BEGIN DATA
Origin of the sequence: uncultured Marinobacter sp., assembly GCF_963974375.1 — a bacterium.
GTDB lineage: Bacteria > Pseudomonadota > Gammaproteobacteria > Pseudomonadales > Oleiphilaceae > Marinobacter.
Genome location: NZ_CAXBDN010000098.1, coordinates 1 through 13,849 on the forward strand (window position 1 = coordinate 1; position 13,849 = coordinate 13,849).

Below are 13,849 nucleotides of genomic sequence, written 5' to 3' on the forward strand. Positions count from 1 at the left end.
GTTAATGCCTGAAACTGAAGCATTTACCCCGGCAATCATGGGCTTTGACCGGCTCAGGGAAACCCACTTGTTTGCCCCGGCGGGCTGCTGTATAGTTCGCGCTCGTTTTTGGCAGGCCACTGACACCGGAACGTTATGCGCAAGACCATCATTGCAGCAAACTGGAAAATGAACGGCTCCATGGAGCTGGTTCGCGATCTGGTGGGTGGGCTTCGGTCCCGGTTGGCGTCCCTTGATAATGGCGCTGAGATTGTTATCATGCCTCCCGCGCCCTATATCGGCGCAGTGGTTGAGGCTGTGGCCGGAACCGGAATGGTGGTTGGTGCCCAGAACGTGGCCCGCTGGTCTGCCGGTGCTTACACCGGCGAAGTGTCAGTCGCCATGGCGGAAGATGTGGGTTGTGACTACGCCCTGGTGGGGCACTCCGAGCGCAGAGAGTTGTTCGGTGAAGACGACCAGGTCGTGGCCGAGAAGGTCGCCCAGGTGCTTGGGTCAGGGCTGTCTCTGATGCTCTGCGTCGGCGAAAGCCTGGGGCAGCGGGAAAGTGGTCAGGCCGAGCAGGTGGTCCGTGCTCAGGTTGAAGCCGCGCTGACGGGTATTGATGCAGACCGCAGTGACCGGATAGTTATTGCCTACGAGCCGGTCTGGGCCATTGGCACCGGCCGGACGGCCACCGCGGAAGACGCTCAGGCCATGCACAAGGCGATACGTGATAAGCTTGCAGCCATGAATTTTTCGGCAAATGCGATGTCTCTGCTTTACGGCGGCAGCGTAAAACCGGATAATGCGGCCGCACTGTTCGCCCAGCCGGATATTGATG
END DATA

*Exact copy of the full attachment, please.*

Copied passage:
Origin of the sequence: uncultured Marinobacter sp., assembly GCF_963974375.1 — a bacterium.
GTDB lineage: Bacteria > Pseudomonadota > Gammaproteobacteria > Pseudomonadales > Oleiphilaceae > Marinobacter.
Genome location: NZ_CAXBDN010000098.1, coordinates 1 through 13,849 on the forward strand (window position 1 = coordinate 1; position 13,849 = coordinate 13,849).

Below are 13,849 nucleotides of genomic sequence, written 5' to 3' on the forward strand. Positions count from 1 at the left end.
GTTAATGCCTGAAACTGAAGCATTTACCCCGGCAATCATGGGCTTTGACCGGCTCAGGGAAACCCACTTGTTTGCCCCGGCGGGCTGCTGTATAGTTCGCGCTCGTTTTTGGCAGGCCACTGACACCGGAACGTTATGCGCAAGACCATCATTGCAGCAAACTGGAAAATGAACGGCTCCATGGAGCTGGTTCGCGATCTGGTGGGTGGGCTTCGGTCCCGGTTGGCGTCCCTTGATAATGGCGCTGAGATTGTTATCATGCCTCCCGCGCCCTATATCGGCGCAGTGGTTGAGGCTGTGGCCGGAACCGGAATGGTGGTTGGTGCCCAGAACGTGGCCCGCTGGTCTGCCGGTGCTTACACCGGCGAAGTGTCAGTCGCCATGGCGGAAGATGTGGGTTGTGACTACGCCCTGGTGGGGCACTCCGAGCGCAGAGAGTTGTTCGGTGAAGACGACCAGGTCGTGGCCGAGAAGGTCGCCCAGGTGCTTGGGTCAGGGCTGTCTCTGATGCTCTGCGTCGGCGAAAGCCTGGGGCAGCGGGAAAGTGGTCAGGCCGAGCAGGTGGTCCGTGCTCAGGTTGAAGCCGCGCTGACGGGTATTGATGCAGACCGCAGTGACCGGATAGTTATTGCCTACGAGCCGGTCTGGGCCATTGGCACCGGCCGGACGGCCACCGCGGAAGACGCTCAGGCCATGCACAAGGCGATACGTGATAAGCTTGCAGCCATGAATTTTTCGGCAAATGCGATGTCTCTGCTTTACGGCGGCAGCGTAAAACCGGATAATGCGGCCGCACTGTTCGCCCAGCCGGATATTGATG